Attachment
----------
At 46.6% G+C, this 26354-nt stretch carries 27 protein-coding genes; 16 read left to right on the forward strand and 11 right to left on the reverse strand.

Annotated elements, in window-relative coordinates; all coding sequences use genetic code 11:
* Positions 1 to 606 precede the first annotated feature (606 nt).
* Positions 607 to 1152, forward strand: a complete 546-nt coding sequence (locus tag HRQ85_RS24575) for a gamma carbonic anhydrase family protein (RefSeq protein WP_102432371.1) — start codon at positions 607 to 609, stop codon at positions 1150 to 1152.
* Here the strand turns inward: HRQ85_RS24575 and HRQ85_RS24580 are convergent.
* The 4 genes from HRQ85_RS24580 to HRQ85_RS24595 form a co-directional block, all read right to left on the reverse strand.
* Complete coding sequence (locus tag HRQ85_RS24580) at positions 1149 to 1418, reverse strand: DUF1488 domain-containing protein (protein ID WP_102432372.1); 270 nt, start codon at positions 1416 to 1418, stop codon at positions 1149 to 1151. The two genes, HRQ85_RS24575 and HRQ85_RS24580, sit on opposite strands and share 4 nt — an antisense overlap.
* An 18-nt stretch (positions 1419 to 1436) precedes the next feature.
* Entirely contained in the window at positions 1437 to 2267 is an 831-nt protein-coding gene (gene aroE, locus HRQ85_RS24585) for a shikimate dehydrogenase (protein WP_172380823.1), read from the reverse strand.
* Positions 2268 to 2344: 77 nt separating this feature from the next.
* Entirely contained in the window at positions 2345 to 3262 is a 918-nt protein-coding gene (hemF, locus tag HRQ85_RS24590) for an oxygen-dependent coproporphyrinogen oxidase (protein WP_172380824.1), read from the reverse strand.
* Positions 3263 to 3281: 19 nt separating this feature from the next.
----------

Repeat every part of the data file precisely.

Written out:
At 46.6% G+C, this 26354-nt stretch carries 27 protein-coding genes; 16 read left to right on the forward strand and 11 right to left on the reverse strand.

Annotated elements, in window-relative coordinates; all coding sequences use genetic code 11:
* Positions 1 to 606 precede the first annotated feature (606 nt).
* Positions 607 to 1152, forward strand: a complete 546-nt coding sequence (locus tag HRQ85_RS24575) for a gamma carbonic anhydrase family protein (RefSeq protein WP_102432371.1) — start codon at positions 607 to 609, stop codon at positions 1150 to 1152.
* Here the strand turns inward: HRQ85_RS24575 and HRQ85_RS24580 are convergent.
* The 4 genes from HRQ85_RS24580 to HRQ85_RS24595 form a co-directional block, all read right to left on the reverse strand.
* Complete coding sequence (locus tag HRQ85_RS24580) at positions 1149 to 1418, reverse strand: DUF1488 domain-containing protein (protein ID WP_102432372.1); 270 nt, start codon at positions 1416 to 1418, stop codon at positions 1149 to 1151. The two genes, HRQ85_RS24575 and HRQ85_RS24580, sit on opposite strands and share 4 nt — an antisense overlap.
* An 18-nt stretch (positions 1419 to 1436) precedes the next feature.
* Entirely contained in the window at positions 1437 to 2267 is an 831-nt protein-coding gene (gene aroE, locus HRQ85_RS24585) for a shikimate dehydrogenase (protein WP_172380823.1), read from the reverse strand.
* Positions 2268 to 2344: 77 nt separating this feature from the next.
* Entirely contained in the window at positions 2345 to 3262 is a 918-nt protein-coding gene (hemF, locus tag HRQ85_RS24590) for an oxygen-dependent coproporphyrinogen oxidase (protein WP_172380824.1), read from the reverse strand.
* Positions 3263 to 3281: 19 nt separating this feature from the next.